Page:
The vast majority of asylum seekers were fleeing from capitol crimes such as murder and theft, which surprisingly often carried the death penalty in those days. Other offences such as rape and arson were also not unheard of.

Shoemaker walked us through a typical (and hypothetical) scenario:

Two guys are drinking in a tavern. They get a little too deep into their cups. Violence erupts. One of them pulls a knife. In the fight, he kills, whether on purpose or a little accidentally, the other guy. First thing he’s gonna do in that situation if he’s in England any time between 1300 and the abolition of sanctuary in 1624, is run to the nearest church. He’ll enter the church and he’ll wait until [the coroner] arrives. When that man arrives, the fugitive will confess, he’ll say, ‘I killed so-and-so. I claim sanctuary.’

The coroner will write that down, and then at some point, months or perhaps even years later, when royal judges come into that vicinity to administer justice, that man’s crime, and his sanctuary claim will be reported into the judicial record. Then the last thing that will happen is that the killer will, what they call ‘abjure the realm,’ that is he will swear an oath to leave England and never return.

Once their sanctuary was resolved in this way, the fugitive would have to forfeit all of their possessions, money, and land to the crown, and get the hell out of dodge, so to speak. The traditional custom was that the abjuring fugitive would dress in the clothes of a penitent (a simple tunic, no shoes, no hat), and head for the nearest port, where ship’s captains were required to take them on, and ferry them abroad, often to Ireland or France. Unfortunately, between the crusader’s garb marking their status as a criminal, ensuring a less than friendly (if not outright hostile) journey out of the country, and their new, penniless life in a new country, leaving sanctuary was no free ride.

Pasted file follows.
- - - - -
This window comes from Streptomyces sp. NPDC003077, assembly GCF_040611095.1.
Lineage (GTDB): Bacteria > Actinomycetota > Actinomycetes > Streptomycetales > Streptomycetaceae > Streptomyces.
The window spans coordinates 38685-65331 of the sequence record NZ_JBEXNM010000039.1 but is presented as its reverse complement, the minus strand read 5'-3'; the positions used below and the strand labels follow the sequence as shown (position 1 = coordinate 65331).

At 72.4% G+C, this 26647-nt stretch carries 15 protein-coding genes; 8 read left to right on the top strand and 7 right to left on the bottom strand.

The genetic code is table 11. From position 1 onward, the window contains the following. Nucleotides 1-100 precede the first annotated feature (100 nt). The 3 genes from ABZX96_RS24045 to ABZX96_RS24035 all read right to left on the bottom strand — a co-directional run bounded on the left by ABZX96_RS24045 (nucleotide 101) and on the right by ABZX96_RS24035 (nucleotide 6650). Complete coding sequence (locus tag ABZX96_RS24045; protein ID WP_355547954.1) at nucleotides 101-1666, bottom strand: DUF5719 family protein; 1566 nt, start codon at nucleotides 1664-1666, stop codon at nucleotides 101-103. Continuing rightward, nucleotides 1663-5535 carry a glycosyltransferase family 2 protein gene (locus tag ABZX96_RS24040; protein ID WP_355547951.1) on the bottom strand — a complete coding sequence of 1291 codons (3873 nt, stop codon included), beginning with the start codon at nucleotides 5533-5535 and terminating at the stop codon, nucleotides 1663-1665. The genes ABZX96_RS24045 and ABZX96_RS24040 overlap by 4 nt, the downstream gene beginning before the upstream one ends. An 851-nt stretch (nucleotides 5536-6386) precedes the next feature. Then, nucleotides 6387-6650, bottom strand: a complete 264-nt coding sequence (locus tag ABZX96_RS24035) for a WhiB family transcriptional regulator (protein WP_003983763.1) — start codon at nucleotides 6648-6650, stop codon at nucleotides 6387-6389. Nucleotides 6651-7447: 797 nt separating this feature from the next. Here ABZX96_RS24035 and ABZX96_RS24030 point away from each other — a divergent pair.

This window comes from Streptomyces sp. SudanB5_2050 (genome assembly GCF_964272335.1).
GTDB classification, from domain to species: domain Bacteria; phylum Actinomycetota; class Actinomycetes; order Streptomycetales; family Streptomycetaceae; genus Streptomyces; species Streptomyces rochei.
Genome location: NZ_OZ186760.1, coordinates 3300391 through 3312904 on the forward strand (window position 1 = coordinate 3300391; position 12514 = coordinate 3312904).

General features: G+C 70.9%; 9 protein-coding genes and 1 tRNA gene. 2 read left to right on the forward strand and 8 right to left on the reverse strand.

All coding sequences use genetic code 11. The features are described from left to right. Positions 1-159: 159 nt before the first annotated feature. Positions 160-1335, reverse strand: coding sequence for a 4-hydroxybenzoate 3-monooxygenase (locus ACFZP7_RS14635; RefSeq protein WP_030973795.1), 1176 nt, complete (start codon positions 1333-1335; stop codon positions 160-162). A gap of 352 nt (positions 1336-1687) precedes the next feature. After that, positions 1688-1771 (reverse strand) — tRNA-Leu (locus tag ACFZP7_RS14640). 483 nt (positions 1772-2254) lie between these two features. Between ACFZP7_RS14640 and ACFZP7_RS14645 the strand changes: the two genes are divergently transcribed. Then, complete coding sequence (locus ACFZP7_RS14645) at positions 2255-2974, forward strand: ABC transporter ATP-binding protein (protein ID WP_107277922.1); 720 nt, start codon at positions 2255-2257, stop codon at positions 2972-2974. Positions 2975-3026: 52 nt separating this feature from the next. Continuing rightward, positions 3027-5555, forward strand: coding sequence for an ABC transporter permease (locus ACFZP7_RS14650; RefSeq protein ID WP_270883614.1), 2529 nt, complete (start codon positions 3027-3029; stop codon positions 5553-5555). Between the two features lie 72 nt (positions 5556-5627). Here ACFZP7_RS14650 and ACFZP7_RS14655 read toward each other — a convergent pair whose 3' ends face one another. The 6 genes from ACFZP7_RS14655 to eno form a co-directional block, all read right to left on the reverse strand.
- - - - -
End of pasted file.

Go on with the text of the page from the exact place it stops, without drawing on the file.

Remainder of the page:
Through much of the existence of English sanctuary laws, fugitives would be given around 40 days to remain in the church, setting their affairs in order, and generally preparing for their journey to exile. While they remained within the prescribed sanctuary grounds, their protection was sacrosanct. It was not unheard of for people to take justice into their own hands, although abusing or messing with fugitives in sanctuary held heavy penalties for the perpetrators.

As the centuries rolled on, the length of sanctuary afforded to fugitives began to increase, with many churches extending their fugitives indefinite stays. This form of sanctuary began looking pretty attractive to some criminals who would flock to these church safehouses, essentially forming small dens of thieves, under the protection of the church. Again from Shoemaker, “We have evidence of [the fugitives] are going out in marauding bands. Robbing shopkeepers, robbing others. Then retreating back to these sanctuaries.” This began to change the perception of church sanctuaries among the people of England, and was likely the death knell of English sanctuary law.

Notre Dame back in the Notre Day. (Photo: Wikipedia)

Shoemaker believes that the changing nature of the role of law during the late 16th century in English society was the ultimate downfall of church asylum. Previously, sanctuary was seen as an act of kindness, forgiveness, and piety on the part of both Christianity and the crown. But as the feeling that an effective criminal system would deter wrongdoing through punishment began to grow in the country, the view of sanctuary’s penitent treatment of fugitives seemed to only be rewarding the criminal acts by allowing asylum seekers to avoid the official penalty.

Slowly, sanctuary laws were rolled back. The eligible number of crimes were reduced. By 1624, standard sanctuary laws were abolished, and fugitives were no safer in a church than they were in the streets.

Correction: Karl Shoemaker’s title was previously mentioned as Associate Professor of History at University of Wisconsin Law School. This has been corrected to reflect his correct position.